Google Duo is celebrating its fourth birthday today; well, technically it was yesterday, but weekends don't count in the summer. While it couldn't throw a big party with an inflatable bounce house, a trampoline, a water slide, or a creepy clown —  quarantine obliges — that didn't stop us from baking a special cake for the occasion and inviting all its friends over for a socially-distanced video chat. Allo couldn't make it, Hangouts is still recovering from the continuous blows it has received, and only Meet showed up, parading like the latest miracle child.

Duo's launch and progression may have been one of a few rare success stories for Google services in recent years. The phone number requirement and lack of tablet or desktop support weren't great at first, but those limitations were slowly phased out (or are being phased out). On the upside, what Duo set out to do, it did well. It is a no-frills video calling app that anyone who's previously used WhatsApp or Telegram and understands the concept of numbers as logins could get easily behind.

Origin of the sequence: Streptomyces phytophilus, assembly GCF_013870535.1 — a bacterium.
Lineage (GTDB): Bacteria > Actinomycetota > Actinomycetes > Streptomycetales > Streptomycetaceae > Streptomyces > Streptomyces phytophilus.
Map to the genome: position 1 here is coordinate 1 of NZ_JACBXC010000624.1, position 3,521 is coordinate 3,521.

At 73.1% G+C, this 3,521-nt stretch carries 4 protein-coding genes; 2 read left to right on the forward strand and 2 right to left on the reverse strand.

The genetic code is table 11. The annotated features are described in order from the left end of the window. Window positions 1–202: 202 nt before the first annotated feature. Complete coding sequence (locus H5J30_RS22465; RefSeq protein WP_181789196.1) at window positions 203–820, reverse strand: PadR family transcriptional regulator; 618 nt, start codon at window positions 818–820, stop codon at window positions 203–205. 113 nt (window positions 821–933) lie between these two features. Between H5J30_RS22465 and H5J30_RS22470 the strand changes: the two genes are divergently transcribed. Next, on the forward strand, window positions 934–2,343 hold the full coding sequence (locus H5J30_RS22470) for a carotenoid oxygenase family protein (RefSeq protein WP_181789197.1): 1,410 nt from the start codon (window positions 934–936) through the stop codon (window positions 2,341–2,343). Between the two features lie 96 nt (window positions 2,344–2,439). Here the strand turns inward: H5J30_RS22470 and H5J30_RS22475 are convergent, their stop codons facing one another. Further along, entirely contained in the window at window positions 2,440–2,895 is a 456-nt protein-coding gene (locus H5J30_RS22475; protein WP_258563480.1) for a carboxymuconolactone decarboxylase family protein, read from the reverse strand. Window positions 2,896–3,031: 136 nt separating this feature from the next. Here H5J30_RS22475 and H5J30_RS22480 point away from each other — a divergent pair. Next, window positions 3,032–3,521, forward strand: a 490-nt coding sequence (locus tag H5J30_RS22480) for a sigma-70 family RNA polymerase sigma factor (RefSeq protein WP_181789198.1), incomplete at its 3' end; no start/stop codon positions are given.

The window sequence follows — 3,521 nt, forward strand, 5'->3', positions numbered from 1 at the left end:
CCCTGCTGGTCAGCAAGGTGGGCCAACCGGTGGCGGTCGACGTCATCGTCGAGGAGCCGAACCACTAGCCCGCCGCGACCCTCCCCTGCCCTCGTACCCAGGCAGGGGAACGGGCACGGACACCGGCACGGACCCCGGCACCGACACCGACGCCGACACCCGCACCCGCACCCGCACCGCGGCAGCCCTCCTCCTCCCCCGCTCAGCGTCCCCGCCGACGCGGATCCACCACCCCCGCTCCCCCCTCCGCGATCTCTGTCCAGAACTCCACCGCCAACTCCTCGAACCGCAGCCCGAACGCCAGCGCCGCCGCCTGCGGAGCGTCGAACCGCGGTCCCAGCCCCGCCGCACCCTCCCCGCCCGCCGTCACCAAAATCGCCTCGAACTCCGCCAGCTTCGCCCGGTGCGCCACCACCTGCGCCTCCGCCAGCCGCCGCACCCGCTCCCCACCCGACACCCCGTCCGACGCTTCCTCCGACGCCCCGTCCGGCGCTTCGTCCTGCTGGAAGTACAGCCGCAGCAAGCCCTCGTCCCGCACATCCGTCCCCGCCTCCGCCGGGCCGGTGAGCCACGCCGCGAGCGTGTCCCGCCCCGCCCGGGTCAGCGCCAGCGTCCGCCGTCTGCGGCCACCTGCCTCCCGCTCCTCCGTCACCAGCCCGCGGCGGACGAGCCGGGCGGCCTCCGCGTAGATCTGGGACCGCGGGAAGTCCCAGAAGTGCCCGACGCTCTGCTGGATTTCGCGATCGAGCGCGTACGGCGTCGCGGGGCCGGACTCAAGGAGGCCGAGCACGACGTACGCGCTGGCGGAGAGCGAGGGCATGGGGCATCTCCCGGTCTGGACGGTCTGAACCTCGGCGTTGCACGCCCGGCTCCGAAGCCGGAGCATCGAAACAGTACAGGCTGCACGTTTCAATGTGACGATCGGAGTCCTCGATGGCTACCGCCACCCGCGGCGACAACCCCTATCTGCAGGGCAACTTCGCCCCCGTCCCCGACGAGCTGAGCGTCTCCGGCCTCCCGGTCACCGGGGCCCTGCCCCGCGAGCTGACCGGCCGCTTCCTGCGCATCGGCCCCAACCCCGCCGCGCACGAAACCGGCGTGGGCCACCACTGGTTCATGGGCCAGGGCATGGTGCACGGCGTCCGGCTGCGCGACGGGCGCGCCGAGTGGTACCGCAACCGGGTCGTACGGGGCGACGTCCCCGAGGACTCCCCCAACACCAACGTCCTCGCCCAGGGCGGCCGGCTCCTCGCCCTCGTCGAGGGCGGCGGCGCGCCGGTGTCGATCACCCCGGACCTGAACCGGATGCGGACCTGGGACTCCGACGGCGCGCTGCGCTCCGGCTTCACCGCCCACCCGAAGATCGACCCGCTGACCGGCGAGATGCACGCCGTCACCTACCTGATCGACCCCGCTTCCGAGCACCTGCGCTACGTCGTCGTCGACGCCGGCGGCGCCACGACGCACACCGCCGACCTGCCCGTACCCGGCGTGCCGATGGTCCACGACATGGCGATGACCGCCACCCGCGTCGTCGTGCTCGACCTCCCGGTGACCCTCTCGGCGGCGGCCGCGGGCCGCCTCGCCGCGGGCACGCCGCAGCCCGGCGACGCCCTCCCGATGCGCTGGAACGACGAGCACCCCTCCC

The coronavirus pandemic propelled the service's development even further, pushing Google to up the group call limit to 32 and support them on smart displays and web, roll out plenty of fun AR filters for all occasions, add group invite links, implement a family-friendly mode, among many other improvements.

Despite all those feature additions, the interface remained simple and kept the focus on what matters: calls. It also remained true to its end-to-end encryption, and the promise of smoother chats no matter the connection. In my experience, Duo is the only video and audio calling service that is able to elegantly adapt from high-quality to low-quality bandwidth, seamlessly move between data and Wi-Fi, switch to audio-only if needed, and almost never cut a call unless it's absolutely necessary. That's why I always prefer it over other apps.

Sadly, recent rumors spell a dire future for Duo, with talks of Google phasing it out in favor of Meet. You've probably guessed my opinion on the matter already, so all I can say is that I really hope Duo lives to see its fifth birthday and beyond. It doesn't deserve to face the same fate as Inbox, Play Music, and countless other services that Google has shut down without properly migrating their most beloved features to their supposed successors.